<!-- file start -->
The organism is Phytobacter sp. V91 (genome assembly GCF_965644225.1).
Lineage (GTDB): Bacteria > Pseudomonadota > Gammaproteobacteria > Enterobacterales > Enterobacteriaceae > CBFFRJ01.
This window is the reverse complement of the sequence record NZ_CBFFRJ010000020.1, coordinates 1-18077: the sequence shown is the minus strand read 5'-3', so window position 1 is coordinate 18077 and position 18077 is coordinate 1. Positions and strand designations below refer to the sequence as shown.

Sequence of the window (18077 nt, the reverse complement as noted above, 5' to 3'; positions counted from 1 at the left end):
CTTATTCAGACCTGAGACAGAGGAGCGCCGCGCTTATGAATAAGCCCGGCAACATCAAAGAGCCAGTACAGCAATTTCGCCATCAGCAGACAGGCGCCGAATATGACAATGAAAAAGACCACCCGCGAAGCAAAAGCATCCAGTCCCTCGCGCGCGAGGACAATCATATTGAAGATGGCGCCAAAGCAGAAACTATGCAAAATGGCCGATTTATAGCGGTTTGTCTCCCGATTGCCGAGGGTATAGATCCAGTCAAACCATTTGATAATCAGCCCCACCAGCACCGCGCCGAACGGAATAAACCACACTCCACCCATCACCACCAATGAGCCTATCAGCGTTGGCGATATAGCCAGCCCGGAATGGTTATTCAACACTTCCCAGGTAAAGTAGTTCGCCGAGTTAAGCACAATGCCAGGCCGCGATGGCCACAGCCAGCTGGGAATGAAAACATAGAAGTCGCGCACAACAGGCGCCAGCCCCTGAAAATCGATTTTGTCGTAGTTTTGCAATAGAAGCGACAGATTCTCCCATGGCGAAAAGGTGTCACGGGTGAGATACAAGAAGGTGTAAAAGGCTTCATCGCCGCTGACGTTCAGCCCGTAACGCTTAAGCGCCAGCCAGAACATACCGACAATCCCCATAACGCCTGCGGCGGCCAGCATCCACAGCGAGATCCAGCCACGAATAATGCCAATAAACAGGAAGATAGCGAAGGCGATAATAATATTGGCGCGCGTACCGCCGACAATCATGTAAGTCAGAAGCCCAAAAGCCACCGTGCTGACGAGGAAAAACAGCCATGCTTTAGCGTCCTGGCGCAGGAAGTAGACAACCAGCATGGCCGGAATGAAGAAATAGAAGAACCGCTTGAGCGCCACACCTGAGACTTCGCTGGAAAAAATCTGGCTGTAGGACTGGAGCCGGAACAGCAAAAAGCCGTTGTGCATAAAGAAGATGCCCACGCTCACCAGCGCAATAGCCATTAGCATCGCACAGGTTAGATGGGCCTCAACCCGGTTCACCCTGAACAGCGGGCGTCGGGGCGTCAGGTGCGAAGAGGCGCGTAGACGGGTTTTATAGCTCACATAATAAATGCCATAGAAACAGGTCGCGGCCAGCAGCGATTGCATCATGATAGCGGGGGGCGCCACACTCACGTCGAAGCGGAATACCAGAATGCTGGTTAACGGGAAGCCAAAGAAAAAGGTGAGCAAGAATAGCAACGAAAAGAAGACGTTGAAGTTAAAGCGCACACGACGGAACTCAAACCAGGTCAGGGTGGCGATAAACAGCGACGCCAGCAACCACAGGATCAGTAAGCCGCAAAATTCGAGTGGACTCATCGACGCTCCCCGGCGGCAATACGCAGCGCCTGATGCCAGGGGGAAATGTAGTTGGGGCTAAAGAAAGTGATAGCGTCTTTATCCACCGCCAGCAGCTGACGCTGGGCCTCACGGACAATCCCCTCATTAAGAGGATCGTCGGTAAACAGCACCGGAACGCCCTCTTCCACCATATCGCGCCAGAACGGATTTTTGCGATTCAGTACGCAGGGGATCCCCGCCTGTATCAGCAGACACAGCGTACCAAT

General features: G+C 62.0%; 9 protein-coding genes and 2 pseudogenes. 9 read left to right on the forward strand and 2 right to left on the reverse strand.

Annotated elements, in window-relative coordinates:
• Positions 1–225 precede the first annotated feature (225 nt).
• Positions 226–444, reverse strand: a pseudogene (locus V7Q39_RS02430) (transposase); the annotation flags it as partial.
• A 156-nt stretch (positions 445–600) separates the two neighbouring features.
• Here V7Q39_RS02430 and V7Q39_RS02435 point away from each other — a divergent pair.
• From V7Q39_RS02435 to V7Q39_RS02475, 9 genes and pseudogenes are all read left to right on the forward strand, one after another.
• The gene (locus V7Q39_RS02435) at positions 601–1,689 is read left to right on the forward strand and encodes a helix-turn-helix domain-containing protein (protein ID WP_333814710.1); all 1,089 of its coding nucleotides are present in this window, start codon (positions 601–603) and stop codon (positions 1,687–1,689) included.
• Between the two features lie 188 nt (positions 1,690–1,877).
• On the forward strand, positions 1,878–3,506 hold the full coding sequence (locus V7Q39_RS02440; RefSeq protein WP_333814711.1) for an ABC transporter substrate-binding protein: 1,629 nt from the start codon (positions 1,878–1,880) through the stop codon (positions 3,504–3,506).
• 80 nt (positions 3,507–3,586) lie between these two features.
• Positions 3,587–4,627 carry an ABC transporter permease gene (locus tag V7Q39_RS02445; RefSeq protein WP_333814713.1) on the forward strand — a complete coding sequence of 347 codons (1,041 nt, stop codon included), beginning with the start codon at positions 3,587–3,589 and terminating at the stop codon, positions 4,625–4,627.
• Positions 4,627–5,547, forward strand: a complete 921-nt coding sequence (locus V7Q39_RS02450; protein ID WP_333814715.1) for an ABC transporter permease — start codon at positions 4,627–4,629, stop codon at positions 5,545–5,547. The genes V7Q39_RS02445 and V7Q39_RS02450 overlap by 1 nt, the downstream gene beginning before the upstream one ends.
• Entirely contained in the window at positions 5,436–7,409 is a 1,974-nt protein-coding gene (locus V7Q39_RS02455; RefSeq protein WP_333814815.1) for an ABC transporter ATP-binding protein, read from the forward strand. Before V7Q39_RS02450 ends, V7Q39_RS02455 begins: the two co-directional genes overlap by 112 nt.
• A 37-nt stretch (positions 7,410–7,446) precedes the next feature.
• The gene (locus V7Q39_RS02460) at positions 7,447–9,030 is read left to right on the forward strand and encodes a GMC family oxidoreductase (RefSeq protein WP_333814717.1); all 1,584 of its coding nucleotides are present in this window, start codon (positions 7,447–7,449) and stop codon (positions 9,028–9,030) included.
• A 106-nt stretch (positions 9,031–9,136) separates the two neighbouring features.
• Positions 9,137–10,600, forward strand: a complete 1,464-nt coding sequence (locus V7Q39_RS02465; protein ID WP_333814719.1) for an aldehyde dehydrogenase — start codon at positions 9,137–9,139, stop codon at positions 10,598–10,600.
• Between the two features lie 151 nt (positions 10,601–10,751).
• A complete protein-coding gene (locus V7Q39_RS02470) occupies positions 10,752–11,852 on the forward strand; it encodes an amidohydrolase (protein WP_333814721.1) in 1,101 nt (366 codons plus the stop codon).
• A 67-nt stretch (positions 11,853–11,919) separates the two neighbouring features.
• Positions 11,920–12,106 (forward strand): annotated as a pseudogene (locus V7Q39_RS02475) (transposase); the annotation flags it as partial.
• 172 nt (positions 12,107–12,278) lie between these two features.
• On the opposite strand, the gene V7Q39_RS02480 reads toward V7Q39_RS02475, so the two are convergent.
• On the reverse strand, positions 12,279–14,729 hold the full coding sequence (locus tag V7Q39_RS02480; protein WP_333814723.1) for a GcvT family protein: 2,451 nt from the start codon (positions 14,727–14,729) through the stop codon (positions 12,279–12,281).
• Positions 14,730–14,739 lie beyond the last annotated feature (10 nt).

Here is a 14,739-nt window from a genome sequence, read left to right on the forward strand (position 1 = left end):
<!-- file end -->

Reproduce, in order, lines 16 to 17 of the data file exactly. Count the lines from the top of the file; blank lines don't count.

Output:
• 80 nt (positions 3,507–3,586) lie between these two features.
• Positions 3,587–4,627 carry an ABC transporter permease gene (locus tag V7Q39_RS02445; RefSeq protein WP_333814713.1) on the forward strand — a complete coding sequence of 347 codons (1,041 nt, stop codon included), beginning with the start codon at positions 3,587–3,589 and terminating at the stop codon, positions 4,625–4,627.